Life in Lesotho ain't easy.
It's a whole other world when you have no electricity, running water or Chipotle nearby.
Still, I've learned a lot from my simple way of living--and have come to admire several things about the Basotho: their patience, way of connection to people and genuine kindness.
The Basotho certainly know how to be patient. My school quickly raised the money for our water pump project. But it took three contractors and nearly three months to start construction on the pump. I thought things would start much sooner because I come from a fast-paced society. Um, no. What a naive thing to think! Things are done very differently in Lesotho. Even when it pertains to construction. It took nearly a week for the contractor to secure a tractor to bring his drilling machine up the mountain that the school is on. He said that was the main hold up. Um, whatever. He did eventually come and we did eventually get our pump, after my host mother told me to be patient.
The Basotho also know what it means to truly connect with people. My host family isn't on Facebook. They don't know a thing about Twitter. They don't have a blog. But everyday, we sit down at the kitchen table and talk. We play UNO. We read bedtime stories. We laugh. We fret. We eat homemade cake every Sunday. There's nothing wrong with technology or social networking, I use them to connect with my loved ones back in America. But the digital divide is real here in Lesotho; personal connection is not.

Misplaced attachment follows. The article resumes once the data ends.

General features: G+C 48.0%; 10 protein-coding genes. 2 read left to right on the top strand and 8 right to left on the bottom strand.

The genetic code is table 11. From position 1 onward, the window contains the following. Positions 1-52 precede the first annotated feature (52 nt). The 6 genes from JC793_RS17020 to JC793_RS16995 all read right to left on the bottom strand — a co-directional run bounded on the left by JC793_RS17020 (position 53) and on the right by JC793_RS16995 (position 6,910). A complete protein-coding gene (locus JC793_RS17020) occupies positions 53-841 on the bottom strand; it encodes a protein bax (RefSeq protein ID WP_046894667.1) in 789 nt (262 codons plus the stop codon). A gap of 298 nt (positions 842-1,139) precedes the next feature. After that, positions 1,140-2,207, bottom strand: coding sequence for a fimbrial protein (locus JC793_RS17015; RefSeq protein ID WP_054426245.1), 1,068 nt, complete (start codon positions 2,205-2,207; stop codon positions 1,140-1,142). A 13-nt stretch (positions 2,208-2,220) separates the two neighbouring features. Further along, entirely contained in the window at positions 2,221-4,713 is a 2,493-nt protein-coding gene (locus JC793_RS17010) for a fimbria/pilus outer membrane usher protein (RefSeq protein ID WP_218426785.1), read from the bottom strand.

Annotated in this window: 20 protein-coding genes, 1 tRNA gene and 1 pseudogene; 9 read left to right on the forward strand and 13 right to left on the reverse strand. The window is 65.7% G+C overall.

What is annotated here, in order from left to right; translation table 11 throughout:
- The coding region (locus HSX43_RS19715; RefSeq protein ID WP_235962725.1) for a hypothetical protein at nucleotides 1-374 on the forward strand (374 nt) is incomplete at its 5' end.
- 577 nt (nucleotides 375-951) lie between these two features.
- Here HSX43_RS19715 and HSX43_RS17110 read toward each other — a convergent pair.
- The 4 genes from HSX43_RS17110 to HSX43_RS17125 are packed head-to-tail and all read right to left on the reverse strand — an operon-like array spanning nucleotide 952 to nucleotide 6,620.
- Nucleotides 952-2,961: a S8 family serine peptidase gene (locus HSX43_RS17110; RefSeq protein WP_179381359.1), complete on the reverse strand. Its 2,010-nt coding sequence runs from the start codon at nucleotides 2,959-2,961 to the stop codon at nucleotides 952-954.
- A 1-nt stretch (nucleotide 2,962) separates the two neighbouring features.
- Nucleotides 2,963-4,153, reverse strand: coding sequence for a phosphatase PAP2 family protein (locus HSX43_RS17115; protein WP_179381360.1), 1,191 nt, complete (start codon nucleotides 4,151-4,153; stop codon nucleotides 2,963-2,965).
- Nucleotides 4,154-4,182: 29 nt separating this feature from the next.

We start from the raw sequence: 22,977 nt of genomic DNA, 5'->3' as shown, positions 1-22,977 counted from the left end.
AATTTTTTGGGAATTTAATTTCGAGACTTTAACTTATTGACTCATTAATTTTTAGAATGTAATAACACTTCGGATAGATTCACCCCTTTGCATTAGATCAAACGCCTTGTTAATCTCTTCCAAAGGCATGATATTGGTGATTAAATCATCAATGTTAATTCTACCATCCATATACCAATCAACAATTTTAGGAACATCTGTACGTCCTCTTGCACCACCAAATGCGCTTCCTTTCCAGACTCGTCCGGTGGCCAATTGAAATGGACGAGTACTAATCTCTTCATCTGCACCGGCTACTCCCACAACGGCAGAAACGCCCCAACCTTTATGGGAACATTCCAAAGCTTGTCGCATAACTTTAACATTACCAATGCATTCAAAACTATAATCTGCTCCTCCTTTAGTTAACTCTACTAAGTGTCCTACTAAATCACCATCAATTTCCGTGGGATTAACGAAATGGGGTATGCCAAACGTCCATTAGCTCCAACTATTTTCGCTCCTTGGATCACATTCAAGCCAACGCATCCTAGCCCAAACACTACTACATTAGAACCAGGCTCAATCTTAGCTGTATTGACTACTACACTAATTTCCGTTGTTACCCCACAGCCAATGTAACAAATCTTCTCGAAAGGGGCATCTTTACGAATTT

Most Basotho are warm, welcoming and kind. I notice this in the little things they do. One day, I arrived to village from vacation and a Peace Corps training session with two huge bags. I saw my host brother's teacher at the bus stop. We began to talk about everything and nothing. Afterward, she called her son and his friend over to help me carry my luggage up the mountain. I didn't ask her for help. And I didn't have to.